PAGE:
Giving the Reader More: A Glimpse Behind the Veil of JK Rowling’s Success by Susan Sipal

It’s 2014 and Harry Potter still makes headlines.  Seven years after the last book, Deathly Hallows, was released, the boy wizard’s Imperius spell lingers over our imagination.  Even though his megastar creator, JK Rowling, has gone on to adult fiction and detective novels, Harry still trends in social media quite frequently.

So, how can The Boy Who Lived continue to conjure news in 2014?

Let’s see…Although it was announced at the end of last year, the Internet has been abuzz for most of 2014 with speculation regarding Fantastic Beasts and Where to Find Them, an upcoming film based off a companion volume to the Harry Potter series with JKR writing the screenplay herself.  Then there’s Pottermore, JKR’s online home for all things Potter.  Although it has not achieved the heights of popularity that many predicted, it’s garnered its share of attention with some of Rowling’s new content – such as Quidditch World Cup updates and the recently released bio of Celestina Warbeck. Finally, and definitely not least, The Wizarding World of Harry Potter theme park at Universal Orlando is not only NOT dwindling in popularity, but expanded with the opening of Diagon Alley at the beginning of the summer.  For us mere mortal writers, the idea of a popular amusement park dedicated to our book is truly the stuff of fantasy.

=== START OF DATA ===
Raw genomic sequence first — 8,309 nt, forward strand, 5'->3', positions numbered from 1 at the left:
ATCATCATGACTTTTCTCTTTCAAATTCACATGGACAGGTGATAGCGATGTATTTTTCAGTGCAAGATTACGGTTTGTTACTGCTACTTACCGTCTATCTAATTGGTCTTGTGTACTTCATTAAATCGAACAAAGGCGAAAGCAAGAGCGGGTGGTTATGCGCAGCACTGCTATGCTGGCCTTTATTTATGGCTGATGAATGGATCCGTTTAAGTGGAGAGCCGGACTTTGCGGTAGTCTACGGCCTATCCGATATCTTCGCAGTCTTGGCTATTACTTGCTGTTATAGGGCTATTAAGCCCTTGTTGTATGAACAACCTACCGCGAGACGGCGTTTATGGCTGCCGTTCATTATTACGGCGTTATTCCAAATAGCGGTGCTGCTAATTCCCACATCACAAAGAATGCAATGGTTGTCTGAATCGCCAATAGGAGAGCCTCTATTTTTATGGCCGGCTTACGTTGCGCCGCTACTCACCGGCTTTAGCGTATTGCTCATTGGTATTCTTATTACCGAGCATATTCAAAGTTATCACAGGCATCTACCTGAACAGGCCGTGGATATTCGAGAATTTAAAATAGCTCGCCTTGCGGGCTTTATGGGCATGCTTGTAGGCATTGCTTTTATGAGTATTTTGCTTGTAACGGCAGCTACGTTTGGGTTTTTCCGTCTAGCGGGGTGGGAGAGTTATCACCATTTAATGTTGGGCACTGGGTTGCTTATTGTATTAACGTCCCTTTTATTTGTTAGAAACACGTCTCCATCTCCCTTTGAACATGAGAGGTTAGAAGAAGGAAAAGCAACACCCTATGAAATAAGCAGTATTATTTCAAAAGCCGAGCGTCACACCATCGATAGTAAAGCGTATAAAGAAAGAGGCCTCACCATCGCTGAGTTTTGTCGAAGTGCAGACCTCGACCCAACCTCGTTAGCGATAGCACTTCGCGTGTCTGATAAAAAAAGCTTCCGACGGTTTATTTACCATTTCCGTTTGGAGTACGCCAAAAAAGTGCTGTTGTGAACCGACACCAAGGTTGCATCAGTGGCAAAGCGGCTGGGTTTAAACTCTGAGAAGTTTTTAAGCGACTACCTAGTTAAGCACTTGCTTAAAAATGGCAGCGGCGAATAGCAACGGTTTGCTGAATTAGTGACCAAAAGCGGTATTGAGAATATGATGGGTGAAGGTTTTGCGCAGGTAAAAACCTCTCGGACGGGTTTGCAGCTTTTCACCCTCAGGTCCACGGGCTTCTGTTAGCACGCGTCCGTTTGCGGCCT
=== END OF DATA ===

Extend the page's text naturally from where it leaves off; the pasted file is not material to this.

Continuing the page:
Of course, most writers are aware of Ms. Rowling’s humble start, the rags-to-riches fairy tale that mortars the worldbuilding of her vast publishing empire.  And while some writers may look upon what she and her story have accomplished with curled lips and a sneer, even more of us devoured the stories ourselves and have wished to perform a Scarpin’s Revelaspell on her works to reveal their inner secrets.

If only WE could cast as powerful a charm over our readers to necessitate embargoes on ARCs and early sales so as to avoid spoilers, inspire midnight release parties to rival a rock concert, and license our own thrill ride and soft drink.

JKR does all this with one venerable charm, the most potent of ancient magic.  Simply put, JK Rowling gives the reader more.